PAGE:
Senate Committee Completes Bipartisan Hearings on Health Care
Last Thursday, the Senate Health, Education, Labor and Pensions (HELP) Committee held its final bipartisan hearing on efforts to stabilize the individual health insurance market. The committee heard testimony from provider, state and insurer stakeholders on stabilizing premiums and helping people in the individual insurance market. Despite these efforts, it was announced this week by Committee Chairman Alexander that bipartisan efforts had stalled and no further negotiations would take place.
The focus of each of the previous hearings, the Affordable Care Act’s Section 1332 waivers were again a topic of great discussion during this final hearing. Section 1332 “State Innovation Waivers” were included in the 2010 health care law to allow states the opportunity to pursue innovative methods of providing access to affordable, high quality health care while still maintaining the key elements of the ACA. However, there is growing concern over the potential scope of these waivers and their ability to significantly modify how states offer affordable insurance coverage through the marketplace.
Senate HELP Committee Chairman Lamar Alexander (R-TN) said during the hearing that the Committee may reduce the six-month waiting period for these waivers to allow “copycat” approval of other states’ waivers, allowing for replication of various state models. In doing so the waivers would allow insurers to offer a wider range of plans and benefits. However, Ranking Member Patty Murray (D-WA) expressed concern that the waivers would put patient protections and benefits at risk. Learn more about the 1332 waivers here.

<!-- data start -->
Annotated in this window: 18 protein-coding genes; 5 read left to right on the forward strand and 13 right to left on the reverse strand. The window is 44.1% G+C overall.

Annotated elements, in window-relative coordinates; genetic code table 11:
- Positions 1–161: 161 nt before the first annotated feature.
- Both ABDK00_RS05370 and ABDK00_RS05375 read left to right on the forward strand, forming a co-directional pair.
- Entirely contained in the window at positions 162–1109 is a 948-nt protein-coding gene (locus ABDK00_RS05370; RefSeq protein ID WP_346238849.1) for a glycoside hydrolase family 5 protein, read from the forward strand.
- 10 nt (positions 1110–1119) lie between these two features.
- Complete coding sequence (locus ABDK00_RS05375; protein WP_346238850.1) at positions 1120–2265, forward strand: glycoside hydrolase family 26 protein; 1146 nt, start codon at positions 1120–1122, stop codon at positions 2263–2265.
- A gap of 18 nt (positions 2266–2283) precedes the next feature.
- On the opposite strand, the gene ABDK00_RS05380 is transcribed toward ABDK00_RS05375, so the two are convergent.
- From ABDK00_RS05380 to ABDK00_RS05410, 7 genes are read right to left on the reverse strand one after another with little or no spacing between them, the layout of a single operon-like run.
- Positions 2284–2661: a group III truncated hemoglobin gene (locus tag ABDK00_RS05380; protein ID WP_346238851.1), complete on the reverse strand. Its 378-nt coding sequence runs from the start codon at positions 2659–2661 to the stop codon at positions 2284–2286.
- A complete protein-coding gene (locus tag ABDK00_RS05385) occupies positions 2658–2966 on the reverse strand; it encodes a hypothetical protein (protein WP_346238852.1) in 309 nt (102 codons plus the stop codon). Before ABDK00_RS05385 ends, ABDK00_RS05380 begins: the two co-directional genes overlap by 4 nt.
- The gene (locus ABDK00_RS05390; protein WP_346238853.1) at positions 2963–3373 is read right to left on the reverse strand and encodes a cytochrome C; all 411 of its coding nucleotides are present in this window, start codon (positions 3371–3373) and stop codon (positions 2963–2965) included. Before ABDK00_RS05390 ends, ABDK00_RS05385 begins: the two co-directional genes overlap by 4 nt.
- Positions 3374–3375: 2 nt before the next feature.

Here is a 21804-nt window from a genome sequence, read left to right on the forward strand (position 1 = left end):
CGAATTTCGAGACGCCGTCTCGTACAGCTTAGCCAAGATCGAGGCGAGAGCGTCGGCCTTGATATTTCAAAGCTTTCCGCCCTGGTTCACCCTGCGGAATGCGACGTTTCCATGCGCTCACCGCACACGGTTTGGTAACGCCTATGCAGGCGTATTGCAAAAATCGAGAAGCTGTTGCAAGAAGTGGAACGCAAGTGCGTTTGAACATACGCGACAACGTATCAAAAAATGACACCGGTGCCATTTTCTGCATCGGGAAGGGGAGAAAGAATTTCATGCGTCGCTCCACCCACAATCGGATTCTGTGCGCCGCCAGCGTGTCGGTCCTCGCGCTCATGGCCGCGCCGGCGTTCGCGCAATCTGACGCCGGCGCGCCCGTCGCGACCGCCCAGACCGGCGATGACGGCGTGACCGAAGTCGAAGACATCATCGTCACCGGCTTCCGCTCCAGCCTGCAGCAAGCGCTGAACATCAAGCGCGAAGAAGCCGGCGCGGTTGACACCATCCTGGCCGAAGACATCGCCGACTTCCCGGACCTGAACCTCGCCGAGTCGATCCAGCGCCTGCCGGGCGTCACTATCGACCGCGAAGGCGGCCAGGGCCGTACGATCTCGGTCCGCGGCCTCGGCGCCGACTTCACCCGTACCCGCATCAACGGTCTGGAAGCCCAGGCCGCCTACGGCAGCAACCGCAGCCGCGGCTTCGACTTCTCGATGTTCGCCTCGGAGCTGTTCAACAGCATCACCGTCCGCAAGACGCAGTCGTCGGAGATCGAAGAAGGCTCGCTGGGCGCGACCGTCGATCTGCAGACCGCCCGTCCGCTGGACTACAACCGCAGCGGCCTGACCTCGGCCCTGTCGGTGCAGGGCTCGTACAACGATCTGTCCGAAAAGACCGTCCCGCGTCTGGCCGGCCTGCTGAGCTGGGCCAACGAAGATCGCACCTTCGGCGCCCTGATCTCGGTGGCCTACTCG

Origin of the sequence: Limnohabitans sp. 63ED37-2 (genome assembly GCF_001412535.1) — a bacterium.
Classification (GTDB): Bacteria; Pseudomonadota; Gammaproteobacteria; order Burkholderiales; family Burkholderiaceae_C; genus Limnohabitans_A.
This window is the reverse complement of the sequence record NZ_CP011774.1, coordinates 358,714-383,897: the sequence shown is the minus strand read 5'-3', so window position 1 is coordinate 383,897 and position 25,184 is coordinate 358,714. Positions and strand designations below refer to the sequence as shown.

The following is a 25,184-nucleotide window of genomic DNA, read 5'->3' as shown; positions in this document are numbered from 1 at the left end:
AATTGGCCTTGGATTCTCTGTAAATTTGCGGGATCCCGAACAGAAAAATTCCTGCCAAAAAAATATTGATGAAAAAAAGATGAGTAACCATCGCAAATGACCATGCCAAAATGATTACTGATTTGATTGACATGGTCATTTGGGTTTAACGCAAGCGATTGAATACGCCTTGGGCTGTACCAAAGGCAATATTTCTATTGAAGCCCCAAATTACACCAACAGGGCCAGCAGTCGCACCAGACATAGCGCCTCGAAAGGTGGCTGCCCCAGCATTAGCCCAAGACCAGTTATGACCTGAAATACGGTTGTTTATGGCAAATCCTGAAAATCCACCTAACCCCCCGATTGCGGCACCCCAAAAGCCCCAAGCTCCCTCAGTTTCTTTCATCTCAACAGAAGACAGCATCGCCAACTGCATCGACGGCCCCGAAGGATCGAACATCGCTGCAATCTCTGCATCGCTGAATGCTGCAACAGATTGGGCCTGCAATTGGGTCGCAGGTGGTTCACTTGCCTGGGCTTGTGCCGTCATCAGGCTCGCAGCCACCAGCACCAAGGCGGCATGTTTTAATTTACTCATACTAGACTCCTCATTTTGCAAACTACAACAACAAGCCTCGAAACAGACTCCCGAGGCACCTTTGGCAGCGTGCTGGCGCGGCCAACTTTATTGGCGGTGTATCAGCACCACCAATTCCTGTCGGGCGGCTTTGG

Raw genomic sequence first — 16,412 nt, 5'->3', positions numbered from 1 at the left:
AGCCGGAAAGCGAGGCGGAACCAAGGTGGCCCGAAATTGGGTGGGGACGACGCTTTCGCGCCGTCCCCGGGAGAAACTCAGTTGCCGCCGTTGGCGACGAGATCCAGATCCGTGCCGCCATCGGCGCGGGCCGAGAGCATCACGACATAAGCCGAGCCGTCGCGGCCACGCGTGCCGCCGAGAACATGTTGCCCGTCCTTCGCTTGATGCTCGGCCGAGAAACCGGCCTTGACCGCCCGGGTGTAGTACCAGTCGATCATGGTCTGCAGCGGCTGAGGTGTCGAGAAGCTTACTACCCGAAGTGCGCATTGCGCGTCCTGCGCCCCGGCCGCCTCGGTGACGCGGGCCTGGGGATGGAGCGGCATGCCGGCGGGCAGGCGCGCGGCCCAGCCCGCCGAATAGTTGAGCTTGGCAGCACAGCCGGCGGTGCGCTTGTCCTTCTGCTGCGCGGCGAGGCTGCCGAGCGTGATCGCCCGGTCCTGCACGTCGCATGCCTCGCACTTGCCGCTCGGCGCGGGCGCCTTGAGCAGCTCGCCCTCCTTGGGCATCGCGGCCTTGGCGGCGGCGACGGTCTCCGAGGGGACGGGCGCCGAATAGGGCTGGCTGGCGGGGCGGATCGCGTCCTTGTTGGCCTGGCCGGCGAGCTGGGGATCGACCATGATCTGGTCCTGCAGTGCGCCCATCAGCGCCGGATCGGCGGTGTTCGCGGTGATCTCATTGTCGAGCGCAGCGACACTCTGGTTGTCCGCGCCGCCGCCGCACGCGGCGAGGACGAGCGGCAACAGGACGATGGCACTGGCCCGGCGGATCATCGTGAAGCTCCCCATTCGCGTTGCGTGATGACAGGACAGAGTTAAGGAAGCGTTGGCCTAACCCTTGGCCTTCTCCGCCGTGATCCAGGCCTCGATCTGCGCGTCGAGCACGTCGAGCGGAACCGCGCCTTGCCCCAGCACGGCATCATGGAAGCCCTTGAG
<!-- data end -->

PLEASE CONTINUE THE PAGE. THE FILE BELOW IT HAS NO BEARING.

ESSENTIAL HEALTH BENEFITS (EHBs)
Essential health benefits – the ten health care services insurers are required to offer, including mental health and addiction services – have repeatedly been a focus during this year’s ‘ACA repeal and replace’ activities. Panelists at the hearing spoke of the importance of EHBs: serving as an incentive for younger Americans people to enroll in health care coverage and the high utilization of both mental health and maternity services. Senator Susan Collins (R-ME) made clear that lifetime and annual limits would be in jeopardy if states were given the option to waive these required services EHBs.
On Tuesday, Chairman Alexander released the following statement about the Senate HELP Committee’s work over the last month:
“Senator Murray and I had hoped to agree early this week on a limited, bipartisan plan to stabilize 2018 premiums in the individual health insurance market that we could take to Senate leaders by the end of the month. During the last month, we have worked hard and in good faith, but have not found the necessary consensus among Republicans and Democrats to put a bill in the Senate leader’s hands that could be enacted.”
There do not appear to be any additional negotiations taking place at this time. All efforts and focus appear to have shifted to the latest “repeal and replace” efforts led by Sens. Graham, Cassidy, Heller and Johnson.